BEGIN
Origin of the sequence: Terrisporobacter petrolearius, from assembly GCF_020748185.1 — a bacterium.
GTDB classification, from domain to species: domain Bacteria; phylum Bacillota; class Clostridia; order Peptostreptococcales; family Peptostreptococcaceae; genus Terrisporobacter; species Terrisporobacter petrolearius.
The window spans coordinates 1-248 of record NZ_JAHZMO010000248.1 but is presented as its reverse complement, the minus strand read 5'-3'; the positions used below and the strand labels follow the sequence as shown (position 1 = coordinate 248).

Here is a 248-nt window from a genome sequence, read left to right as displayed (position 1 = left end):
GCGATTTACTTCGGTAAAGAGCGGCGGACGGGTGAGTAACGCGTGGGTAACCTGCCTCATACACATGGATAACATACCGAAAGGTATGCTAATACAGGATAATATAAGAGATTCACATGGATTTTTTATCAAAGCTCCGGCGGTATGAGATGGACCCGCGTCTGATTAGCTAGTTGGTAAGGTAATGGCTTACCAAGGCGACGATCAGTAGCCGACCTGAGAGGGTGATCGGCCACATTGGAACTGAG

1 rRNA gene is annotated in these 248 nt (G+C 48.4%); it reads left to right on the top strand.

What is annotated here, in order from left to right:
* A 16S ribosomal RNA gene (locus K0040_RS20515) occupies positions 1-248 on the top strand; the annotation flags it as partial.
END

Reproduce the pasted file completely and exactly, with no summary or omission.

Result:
Origin of the sequence: Terrisporobacter petrolearius, from assembly GCF_020748185.1 — a bacterium.
GTDB classification, from domain to species: domain Bacteria; phylum Bacillota; class Clostridia; order Peptostreptococcales; family Peptostreptococcaceae; genus Terrisporobacter; species Terrisporobacter petrolearius.
The window spans coordinates 1-248 of record NZ_JAHZMO010000248.1 but is presented as its reverse complement, the minus strand read 5'-3'; the positions used below and the strand labels follow the sequence as shown (position 1 = coordinate 248).

Here is a 248-nt window from a genome sequence, read left to right as displayed (position 1 = left end):
GCGATTTACTTCGGTAAAGAGCGGCGGACGGGTGAGTAACGCGTGGGTAACCTGCCTCATACACATGGATAACATACCGAAAGGTATGCTAATACAGGATAATATAAGAGATTCACATGGATTTTTTATCAAAGCTCCGGCGGTATGAGATGGACCCGCGTCTGATTAGCTAGTTGGTAAGGTAATGGCTTACCAAGGCGACGATCAGTAGCCGACCTGAGAGGGTGATCGGCCACATTGGAACTGAG

1 rRNA gene is annotated in these 248 nt (G+C 48.4%); it reads left to right on the top strand.

What is annotated here, in order from left to right:
* A 16S ribosomal RNA gene (locus K0040_RS20515) occupies positions 1-248 on the top strand; the annotation flags it as partial.